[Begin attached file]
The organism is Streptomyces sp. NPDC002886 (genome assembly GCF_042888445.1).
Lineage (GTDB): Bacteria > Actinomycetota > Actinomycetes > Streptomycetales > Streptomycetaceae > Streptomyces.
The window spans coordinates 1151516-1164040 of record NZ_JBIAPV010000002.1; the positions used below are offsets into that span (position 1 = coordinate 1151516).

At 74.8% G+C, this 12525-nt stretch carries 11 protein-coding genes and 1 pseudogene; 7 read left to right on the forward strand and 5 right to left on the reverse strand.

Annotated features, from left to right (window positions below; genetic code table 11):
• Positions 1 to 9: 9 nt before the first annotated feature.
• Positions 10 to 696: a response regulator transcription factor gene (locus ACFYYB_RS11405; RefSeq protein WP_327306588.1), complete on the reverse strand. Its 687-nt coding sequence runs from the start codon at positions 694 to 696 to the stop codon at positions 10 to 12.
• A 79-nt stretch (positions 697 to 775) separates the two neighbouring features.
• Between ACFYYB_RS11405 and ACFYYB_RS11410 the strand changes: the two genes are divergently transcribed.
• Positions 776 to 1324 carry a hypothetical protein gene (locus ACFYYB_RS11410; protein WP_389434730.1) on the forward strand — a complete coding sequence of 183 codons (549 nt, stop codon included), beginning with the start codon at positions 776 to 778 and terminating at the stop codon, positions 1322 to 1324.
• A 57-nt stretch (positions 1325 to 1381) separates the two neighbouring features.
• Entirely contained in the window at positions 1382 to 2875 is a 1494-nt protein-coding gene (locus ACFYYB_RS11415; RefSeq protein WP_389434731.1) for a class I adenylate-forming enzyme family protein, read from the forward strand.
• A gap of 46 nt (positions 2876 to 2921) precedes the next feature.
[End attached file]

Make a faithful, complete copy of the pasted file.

The organism is Streptomyces sp. NPDC002886 (genome assembly GCF_042888445.1).
Lineage (GTDB): Bacteria > Actinomycetota > Actinomycetes > Streptomycetales > Streptomycetaceae > Streptomyces.
The window spans coordinates 1151516-1164040 of record NZ_JBIAPV010000002.1; the positions used below are offsets into that span (position 1 = coordinate 1151516).

At 74.8% G+C, this 12525-nt stretch carries 11 protein-coding genes and 1 pseudogene; 7 read left to right on the forward strand and 5 right to left on the reverse strand.

Annotated features, from left to right (window positions below; genetic code table 11):
• Positions 1 to 9: 9 nt before the first annotated feature.
• Positions 10 to 696: a response regulator transcription factor gene (locus ACFYYB_RS11405; RefSeq protein WP_327306588.1), complete on the reverse strand. Its 687-nt coding sequence runs from the start codon at positions 694 to 696 to the stop codon at positions 10 to 12.
• A 79-nt stretch (positions 697 to 775) separates the two neighbouring features.
• Between ACFYYB_RS11405 and ACFYYB_RS11410 the strand changes: the two genes are divergently transcribed.
• Positions 776 to 1324 carry a hypothetical protein gene (locus ACFYYB_RS11410; protein WP_389434730.1) on the forward strand — a complete coding sequence of 183 codons (549 nt, stop codon included), beginning with the start codon at positions 776 to 778 and terminating at the stop codon, positions 1322 to 1324.
• A 57-nt stretch (positions 1325 to 1381) separates the two neighbouring features.
• Entirely contained in the window at positions 1382 to 2875 is a 1494-nt protein-coding gene (locus ACFYYB_RS11415; RefSeq protein WP_389434731.1) for a class I adenylate-forming enzyme family protein, read from the forward strand.
• A gap of 46 nt (positions 2876 to 2921) precedes the next feature.